Padron: I have already told you the instructions he has delivered to me. He said, "Padron. Quality first. Quality first." He says that if we have a short crop, then we must have a short production of exportable cigars. It's quality first.
CA: Is there any product from Cuba that is exported that has the importance in terms of top image like Havana cigars?
Padron: I think that our lobsters and our shrimps have a very high image. Of course, our rum is also very well known. Also, our coffee is excellent.
CA: A week ago in London, there was an auction to help raise money for medical relief in Cuba at which time boxes of pre-Castro cigars and others went for very high prices. There was one box of 50 Cohiba Lancero cigars that had Fidel Castro's signature on top. That sold for a record £12,500, or about $18,750 (The money was raised for Cuban medical relief). Does Castro know about this, and what was his reaction?
Padron: He was surprised. He laughed and said, "well, if you need any more boxes to be signed, just let me know." He was just joking, but he was very, very proud.
CA: So you might do this again?
Padron: That depends on him.
CA: How did you get him to sign the box in the first place?
Padron: He decided to do it. That was up to him.
CA: Someone had to ask him?
Padron: I didn't do it. I am not sure how it happened.
CA: Has Cubatabaco ever held back stocks of cigars, and, if so, do you have any stocks of Cuban cigars from before the Revolution?
Padron: We have a few stocks of these cigars (from 1959 and older). Not many. Just a few. We always keep some of them in stock.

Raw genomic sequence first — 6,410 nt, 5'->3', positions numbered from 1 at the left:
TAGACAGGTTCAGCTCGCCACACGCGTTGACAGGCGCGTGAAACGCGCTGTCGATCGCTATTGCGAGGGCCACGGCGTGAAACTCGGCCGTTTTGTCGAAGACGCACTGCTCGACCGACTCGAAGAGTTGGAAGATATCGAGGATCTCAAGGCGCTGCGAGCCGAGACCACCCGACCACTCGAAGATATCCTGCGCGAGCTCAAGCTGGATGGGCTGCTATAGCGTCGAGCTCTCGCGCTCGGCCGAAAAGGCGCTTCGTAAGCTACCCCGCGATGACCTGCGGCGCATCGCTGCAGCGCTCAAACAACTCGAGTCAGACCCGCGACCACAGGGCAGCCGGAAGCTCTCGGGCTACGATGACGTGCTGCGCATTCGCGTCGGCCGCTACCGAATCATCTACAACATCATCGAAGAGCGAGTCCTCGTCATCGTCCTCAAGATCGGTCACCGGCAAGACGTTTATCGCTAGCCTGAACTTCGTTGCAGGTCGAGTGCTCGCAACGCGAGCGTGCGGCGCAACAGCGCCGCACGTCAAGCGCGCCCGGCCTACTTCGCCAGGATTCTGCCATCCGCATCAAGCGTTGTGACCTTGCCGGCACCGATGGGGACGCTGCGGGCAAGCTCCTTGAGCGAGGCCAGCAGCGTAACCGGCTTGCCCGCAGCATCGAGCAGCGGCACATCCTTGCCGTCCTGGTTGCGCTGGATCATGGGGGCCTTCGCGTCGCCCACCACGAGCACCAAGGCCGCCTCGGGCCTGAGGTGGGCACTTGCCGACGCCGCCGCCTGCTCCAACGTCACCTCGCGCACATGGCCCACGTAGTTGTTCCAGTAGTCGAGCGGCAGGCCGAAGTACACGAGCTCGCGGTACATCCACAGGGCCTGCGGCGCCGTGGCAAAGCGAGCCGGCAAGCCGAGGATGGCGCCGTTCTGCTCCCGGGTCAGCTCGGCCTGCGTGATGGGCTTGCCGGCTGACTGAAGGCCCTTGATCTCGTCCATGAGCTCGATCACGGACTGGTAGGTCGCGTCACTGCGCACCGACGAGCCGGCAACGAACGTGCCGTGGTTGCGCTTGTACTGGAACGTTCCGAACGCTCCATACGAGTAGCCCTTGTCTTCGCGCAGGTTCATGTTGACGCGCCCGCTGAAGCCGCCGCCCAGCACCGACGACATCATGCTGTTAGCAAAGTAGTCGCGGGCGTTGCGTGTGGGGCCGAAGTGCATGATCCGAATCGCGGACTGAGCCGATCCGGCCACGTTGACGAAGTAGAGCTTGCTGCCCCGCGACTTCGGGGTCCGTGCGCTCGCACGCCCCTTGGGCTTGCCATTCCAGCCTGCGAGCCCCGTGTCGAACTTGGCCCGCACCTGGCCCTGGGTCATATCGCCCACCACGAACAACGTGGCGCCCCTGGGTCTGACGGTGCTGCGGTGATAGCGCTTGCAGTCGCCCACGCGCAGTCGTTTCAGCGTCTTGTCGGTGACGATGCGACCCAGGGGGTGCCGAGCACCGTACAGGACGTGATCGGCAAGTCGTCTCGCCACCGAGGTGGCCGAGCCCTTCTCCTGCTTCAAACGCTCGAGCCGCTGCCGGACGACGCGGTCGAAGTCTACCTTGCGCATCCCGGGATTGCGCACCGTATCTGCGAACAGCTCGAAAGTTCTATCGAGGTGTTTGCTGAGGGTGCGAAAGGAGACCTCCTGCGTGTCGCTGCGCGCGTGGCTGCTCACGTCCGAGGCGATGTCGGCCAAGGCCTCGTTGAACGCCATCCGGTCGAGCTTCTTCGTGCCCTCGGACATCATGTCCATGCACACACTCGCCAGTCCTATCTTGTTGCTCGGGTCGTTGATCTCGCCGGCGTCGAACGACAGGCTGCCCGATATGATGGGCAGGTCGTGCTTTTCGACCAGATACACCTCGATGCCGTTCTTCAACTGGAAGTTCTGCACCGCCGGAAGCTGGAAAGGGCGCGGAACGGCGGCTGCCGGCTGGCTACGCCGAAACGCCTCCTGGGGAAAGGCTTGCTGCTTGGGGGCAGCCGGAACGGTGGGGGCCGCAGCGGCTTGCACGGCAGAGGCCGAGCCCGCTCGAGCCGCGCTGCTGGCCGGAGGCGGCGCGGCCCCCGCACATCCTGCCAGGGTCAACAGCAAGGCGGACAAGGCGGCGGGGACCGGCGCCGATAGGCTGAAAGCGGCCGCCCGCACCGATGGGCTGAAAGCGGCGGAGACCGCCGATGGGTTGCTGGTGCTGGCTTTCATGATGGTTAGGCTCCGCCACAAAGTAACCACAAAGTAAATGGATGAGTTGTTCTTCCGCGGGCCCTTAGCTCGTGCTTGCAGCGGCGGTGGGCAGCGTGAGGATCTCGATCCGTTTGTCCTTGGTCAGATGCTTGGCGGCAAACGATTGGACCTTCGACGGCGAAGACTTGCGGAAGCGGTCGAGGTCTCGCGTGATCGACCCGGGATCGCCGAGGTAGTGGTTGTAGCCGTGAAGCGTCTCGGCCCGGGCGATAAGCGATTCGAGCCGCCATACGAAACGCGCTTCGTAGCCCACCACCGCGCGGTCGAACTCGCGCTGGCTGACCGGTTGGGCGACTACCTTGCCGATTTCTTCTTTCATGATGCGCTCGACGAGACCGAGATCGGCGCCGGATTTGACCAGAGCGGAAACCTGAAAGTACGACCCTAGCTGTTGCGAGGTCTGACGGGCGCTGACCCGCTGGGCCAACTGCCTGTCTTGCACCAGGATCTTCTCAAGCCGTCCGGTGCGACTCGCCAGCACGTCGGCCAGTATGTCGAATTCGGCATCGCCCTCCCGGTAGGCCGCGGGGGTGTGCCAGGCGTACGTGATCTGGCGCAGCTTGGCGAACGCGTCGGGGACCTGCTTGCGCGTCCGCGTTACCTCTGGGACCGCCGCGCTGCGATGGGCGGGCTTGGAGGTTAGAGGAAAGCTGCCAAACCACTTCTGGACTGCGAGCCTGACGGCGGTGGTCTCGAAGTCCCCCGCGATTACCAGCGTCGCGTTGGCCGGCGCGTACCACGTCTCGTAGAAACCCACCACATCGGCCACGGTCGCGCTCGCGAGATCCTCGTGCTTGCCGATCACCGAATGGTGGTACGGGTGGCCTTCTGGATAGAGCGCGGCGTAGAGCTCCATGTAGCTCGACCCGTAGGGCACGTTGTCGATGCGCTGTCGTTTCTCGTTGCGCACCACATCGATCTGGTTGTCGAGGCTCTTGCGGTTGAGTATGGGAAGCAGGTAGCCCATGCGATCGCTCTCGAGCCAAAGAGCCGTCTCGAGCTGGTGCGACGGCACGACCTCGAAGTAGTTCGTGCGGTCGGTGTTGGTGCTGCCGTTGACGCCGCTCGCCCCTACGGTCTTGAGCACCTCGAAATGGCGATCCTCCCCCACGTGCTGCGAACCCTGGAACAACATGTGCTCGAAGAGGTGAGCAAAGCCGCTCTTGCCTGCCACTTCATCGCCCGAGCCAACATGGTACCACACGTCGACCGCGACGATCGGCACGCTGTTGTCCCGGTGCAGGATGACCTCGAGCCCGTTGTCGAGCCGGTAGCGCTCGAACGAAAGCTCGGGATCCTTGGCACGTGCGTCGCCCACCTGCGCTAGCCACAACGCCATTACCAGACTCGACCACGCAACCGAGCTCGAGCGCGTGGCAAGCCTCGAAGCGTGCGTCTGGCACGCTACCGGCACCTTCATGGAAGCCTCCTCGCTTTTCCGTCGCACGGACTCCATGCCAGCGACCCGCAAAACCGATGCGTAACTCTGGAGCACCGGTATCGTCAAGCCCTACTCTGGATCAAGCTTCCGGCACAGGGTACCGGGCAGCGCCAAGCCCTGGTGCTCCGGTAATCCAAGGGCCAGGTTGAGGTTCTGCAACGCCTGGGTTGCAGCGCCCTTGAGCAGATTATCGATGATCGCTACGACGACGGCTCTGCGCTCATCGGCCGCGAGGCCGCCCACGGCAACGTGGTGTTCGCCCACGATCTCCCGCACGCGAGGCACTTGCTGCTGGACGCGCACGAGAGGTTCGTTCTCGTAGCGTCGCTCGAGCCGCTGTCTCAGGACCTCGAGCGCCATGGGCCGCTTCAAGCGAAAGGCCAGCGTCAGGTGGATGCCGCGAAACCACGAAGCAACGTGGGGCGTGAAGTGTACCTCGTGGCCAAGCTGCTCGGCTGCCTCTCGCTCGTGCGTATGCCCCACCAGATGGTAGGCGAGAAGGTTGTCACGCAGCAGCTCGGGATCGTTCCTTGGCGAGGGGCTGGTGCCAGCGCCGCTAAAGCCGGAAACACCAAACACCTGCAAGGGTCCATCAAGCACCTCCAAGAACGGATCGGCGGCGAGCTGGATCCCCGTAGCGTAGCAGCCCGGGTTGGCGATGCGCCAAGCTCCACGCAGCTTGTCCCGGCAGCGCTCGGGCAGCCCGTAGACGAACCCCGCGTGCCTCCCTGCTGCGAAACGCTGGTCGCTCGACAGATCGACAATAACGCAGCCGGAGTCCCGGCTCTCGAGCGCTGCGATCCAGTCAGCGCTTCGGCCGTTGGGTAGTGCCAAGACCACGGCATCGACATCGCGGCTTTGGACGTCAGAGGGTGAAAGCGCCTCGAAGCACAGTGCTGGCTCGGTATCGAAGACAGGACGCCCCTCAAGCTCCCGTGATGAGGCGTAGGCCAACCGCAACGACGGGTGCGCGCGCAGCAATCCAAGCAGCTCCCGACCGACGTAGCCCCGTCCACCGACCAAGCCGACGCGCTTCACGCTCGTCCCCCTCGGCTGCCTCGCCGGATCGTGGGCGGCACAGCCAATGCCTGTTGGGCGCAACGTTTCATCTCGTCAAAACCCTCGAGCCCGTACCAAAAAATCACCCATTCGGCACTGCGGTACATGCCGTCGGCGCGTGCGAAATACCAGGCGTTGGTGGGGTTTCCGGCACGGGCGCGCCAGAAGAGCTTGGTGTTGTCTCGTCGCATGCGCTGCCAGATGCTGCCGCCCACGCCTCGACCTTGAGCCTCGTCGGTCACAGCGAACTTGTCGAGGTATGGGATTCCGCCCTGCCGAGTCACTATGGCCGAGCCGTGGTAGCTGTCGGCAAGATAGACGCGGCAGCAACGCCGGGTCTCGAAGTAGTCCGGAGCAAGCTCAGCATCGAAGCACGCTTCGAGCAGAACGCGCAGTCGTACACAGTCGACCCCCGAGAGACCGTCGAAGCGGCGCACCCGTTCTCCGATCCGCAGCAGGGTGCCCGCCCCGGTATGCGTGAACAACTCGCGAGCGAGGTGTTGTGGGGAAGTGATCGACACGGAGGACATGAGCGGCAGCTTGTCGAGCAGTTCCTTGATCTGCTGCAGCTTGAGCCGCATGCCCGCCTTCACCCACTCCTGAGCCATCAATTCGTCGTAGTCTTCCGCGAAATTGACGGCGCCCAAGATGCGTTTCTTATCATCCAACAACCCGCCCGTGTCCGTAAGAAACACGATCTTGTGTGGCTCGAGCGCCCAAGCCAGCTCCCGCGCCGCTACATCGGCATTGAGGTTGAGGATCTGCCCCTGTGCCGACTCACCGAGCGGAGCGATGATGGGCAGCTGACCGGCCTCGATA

CA: They are not for sale?
Padron: No, they are not for sale.
CA: Have you thought about producing vintage-style cigars where you note when they were produced or from which harvests?
Padron: No. What we are going to do from  on is that we are going to make tastings of next year's production all over the world. For example, in Spain we are going to make a tasting of the Montecristo for the relaunch of the brand there. We are deciding what we are going to do exactly at the moment. We might launch a Romeo y Julieta in England and Montecristo in Spain and so on. We are deciding on the size.
CA: Would it be marked on the box?
Padron: No. I don't think so. As you know, you can have the same blend every year. It is always a little different, but you try to keep it almost the same.
CA: Are there any new brands you plan to bring out with in the near future?
Padron: We were really ready to come out with a new brand, but then we had this agreement with Tabacalera.
CA: What were the names of the brands?
Padron: I am not going to tell you.
CA: Are there any new sizes of existing brands coming out?